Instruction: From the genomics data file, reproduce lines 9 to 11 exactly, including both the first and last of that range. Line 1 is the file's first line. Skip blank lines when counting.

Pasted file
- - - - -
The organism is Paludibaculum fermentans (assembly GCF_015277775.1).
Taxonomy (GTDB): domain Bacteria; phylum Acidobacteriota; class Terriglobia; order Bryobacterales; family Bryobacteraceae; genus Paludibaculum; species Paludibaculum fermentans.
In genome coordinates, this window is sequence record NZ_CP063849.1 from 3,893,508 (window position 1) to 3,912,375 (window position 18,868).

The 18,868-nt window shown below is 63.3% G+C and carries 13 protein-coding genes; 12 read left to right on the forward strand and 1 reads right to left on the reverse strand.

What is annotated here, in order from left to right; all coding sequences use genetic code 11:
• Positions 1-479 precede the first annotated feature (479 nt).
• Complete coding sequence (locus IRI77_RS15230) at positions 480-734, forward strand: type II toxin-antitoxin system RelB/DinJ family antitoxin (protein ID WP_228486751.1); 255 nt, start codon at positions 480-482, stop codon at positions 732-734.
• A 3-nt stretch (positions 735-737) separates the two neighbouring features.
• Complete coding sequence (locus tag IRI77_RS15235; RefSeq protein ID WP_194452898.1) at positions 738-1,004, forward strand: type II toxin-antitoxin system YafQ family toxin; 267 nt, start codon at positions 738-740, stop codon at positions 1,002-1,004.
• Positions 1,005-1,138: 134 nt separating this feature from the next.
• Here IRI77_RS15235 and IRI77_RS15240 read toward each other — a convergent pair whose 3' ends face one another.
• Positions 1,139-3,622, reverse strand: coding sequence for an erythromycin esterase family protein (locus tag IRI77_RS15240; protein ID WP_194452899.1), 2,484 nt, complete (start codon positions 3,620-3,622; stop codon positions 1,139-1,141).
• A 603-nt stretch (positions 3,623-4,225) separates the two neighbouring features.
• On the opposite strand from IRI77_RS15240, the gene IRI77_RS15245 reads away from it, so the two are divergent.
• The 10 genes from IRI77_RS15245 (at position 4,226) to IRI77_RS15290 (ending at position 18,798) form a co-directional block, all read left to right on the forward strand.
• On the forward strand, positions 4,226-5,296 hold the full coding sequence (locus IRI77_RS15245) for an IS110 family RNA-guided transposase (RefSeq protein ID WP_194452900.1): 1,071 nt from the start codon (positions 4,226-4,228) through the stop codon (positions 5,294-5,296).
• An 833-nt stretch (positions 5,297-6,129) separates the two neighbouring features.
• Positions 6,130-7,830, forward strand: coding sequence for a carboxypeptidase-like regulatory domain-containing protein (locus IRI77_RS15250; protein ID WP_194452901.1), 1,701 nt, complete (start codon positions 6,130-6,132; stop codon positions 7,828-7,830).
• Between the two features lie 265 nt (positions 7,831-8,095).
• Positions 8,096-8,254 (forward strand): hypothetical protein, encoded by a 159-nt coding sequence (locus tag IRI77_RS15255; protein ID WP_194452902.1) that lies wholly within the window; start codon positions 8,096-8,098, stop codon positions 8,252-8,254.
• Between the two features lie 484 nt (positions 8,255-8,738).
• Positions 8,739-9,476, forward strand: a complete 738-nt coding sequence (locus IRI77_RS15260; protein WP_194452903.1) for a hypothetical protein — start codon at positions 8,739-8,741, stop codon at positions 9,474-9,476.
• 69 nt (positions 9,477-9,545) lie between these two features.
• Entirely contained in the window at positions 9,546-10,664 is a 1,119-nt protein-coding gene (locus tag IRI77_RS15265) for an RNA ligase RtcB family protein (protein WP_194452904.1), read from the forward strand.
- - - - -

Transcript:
• Complete coding sequence (locus tag IRI77_RS15235; RefSeq protein ID WP_194452898.1) at positions 738-1,004, forward strand: type II toxin-antitoxin system YafQ family toxin; 267 nt, start codon at positions 738-740, stop codon at positions 1,002-1,004.
• Positions 1,005-1,138: 134 nt separating this feature from the next.
• Here IRI77_RS15235 and IRI77_RS15240 read toward each other — a convergent pair whose 3' ends face one another.